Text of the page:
DOHA: The Qatari bourse is planning to introduce margin trading and covered short selling in the near future and so is busy with the regulator to evolve rules and regulations to govern the above transactions.
The idea is to increase investment opportunities on the market, diversify the market and help enhance liquidity. This was disclosed at a dinner meeting in London by the CEO of the bourse, Qatar Exchange (QE), Rashid Al Mansoori. Present at the meet held recently were sell side brokers and institutions in London who are responsible for international flow into the Qatari market.
According to a press statement issued by QE yesterday, Al Mansoori was in London heading a delegation from the stock market to meet with sell side representatives in London ahead of the Qatari bourse’s inclusion in the MSCI Emerging Market Index.
Buying on margin is borrowing money from a broker to purchase stocks and this allows one to buy more stocks than one is able to normally. Margin trading is allowed at almost all stock exchanges the world over. One needs to open a margin account (different from cash account) with a broker for that purpose.
Short selling is borrowing stocks and selling them in the hope that their prices would be down. Then buying the stocks when the prices are down and giving them back to the broker, thus making a profit. It is a highly risky transaction.
Al Mansoori said: “We believe we have made significant progress at a legislative and technical level, infrastructure and systems, disclosure and governance practices, awareness-raising and spreading the culture of investment; as well as the diversification of investment tools and services provided to investors.”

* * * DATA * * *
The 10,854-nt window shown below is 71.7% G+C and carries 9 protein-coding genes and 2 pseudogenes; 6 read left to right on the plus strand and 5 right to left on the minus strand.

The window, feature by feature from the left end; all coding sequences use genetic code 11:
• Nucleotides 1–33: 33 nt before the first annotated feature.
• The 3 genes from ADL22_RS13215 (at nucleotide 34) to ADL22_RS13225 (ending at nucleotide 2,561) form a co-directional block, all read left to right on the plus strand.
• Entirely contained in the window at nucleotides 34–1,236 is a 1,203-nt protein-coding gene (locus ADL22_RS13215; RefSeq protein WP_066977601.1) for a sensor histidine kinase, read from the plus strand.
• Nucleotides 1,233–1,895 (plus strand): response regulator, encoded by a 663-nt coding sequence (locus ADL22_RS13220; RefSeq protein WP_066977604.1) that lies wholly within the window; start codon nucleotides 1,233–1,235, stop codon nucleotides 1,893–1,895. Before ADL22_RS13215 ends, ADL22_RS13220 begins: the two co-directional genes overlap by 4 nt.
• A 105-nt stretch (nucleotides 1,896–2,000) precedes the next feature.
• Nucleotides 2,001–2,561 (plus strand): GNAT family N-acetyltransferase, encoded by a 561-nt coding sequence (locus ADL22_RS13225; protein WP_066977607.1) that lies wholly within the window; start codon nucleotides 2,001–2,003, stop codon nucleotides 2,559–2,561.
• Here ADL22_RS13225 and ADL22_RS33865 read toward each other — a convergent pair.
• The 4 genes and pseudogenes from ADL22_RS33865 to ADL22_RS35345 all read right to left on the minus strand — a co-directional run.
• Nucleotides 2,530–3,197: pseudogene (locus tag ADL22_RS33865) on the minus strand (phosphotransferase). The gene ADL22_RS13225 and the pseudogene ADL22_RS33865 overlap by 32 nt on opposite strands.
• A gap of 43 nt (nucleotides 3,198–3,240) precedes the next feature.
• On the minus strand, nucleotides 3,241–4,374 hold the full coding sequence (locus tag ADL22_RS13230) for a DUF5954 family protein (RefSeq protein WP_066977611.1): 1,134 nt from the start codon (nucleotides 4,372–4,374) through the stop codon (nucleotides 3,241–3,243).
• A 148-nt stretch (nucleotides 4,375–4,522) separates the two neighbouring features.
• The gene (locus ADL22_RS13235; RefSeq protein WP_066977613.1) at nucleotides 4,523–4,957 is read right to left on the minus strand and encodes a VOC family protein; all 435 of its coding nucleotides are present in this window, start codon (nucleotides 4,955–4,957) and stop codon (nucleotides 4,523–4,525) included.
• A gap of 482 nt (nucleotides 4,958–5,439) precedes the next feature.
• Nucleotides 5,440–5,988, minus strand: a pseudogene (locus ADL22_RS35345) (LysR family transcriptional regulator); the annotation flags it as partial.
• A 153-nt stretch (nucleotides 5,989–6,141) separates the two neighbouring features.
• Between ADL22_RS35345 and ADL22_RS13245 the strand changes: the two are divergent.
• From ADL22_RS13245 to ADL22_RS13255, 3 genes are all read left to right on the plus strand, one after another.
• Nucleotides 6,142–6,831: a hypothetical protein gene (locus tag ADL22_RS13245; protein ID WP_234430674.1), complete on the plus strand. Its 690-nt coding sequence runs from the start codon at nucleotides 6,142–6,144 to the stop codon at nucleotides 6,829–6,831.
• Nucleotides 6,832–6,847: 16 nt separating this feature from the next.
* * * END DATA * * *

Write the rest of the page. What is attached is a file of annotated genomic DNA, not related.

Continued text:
Al Mansoori recognised the role played by the sell side institutions in presenting an efficient and easy access to the Qatari market for the international investors. He welcomed the feedback provided by those present on how to further enhance the accessibility to the Qatari market.
Al Mansoori said the Exchange has implemented a number of measures to enhance the liquidity of the market. He said, “these measures include tick size changes, adjusting the trading hours, enhancing the number of brokerage firms, assisting in licensing a number of banks as custodians, introducing the concept of liquidity provision and securities lending and borrowing. Secondly, we have introduced DvP and DMA schemes for foreign brokers, the latter through a sponsoring local broker. Thirdly, the exchange has introduced a number of new investment tools such as bonds and treasury bills, as well as launching various new indices.”
Al Mansoori said: “These infrastructure changes are of course market-wide and therefore, benefits the international investor base too. Foreign investors generate 40 percent of the total turnover and the sell side brokers are responsible for facilitating this order traffic into the market by ensuring prompt execution and best services to the investors.”
Al Mansoori said the Exchange is keen to implement the world best practices in securities trading: “The liquidity aspect is our top priority given its importance to the domestic and international investor base. In this sense, the development of QE’s trading environment (now covering UTP, DvP and Scila) reflects best international practice providing investors with new investment opportunities backed by the existence of efficient and effective systems. QE is working on two live ETF projects. One of these will be an ETF based on government fixed income risk from an Asian borrower and the second product is likely to be an ETF based on a representative Qatar-country index. We hope to introduce these ETFs to the market in the next six months. In terms of AUM these transactions will be larger than anything else currently listed in the region,” Al Mansoori concluded. The Peninsula